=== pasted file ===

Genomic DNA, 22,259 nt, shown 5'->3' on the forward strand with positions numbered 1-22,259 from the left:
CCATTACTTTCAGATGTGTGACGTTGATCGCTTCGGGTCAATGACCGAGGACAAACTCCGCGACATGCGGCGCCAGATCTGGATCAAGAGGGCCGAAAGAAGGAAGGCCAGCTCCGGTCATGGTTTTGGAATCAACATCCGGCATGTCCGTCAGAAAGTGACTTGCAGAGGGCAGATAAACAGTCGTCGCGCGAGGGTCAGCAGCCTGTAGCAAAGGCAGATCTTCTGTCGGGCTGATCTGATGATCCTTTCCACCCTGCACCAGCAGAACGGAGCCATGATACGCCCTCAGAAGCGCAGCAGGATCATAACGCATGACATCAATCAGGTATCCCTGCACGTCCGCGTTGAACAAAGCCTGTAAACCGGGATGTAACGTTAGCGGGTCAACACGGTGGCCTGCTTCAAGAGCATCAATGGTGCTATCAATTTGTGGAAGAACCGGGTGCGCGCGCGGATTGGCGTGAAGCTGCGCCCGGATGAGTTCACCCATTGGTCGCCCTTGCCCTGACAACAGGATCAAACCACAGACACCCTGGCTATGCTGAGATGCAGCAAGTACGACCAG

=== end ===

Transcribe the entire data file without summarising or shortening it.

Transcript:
Genomic DNA, 22,259 nt, shown 5'->3' on the forward strand with positions numbered 1-22,259 from the left:
CCATTACTTTCAGATGTGTGACGTTGATCGCTTCGGGTCAATGACCGAGGACAAACTCCGCGACATGCGGCGCCAGATCTGGATCAAGAGGGCCGAAAGAAGGAAGGCCAGCTCCGGTCATGGTTTTGGAATCAACATCCGGCATGTCCGTCAGAAAGTGACTTGCAGAGGGCAGATAAACAGTCGTCGCGCGAGGGTCAGCAGCCTGTAGCAAAGGCAGATCTTCTGTCGGGCTGATCTGATGATCCTTTCCACCCTGCACCAGCAGAACGGAGCCATGATACGCCCTCAGAAGCGCAGCAGGATCATAACGCATGACATCAATCAGGTATCCCTGCACGTCCGCGTTGAACAAAGCCTGTAAACCGGGATGTAACGTTAGCGGGTCAACACGGTGGCCTGCTTCAAGAGCATCAATGGTGCTATCAATTTGTGGAAGAACCGGGTGCGCGCGCGGATTGGCGTGAAGCTGCGCCCGGATGAGTTCACCCATTGGTCGCCCTTGCCCTGACAACAGGATCAAACCACAGACACCCTGGCTATGCTGAGATGCAGCAAGTACGACCAG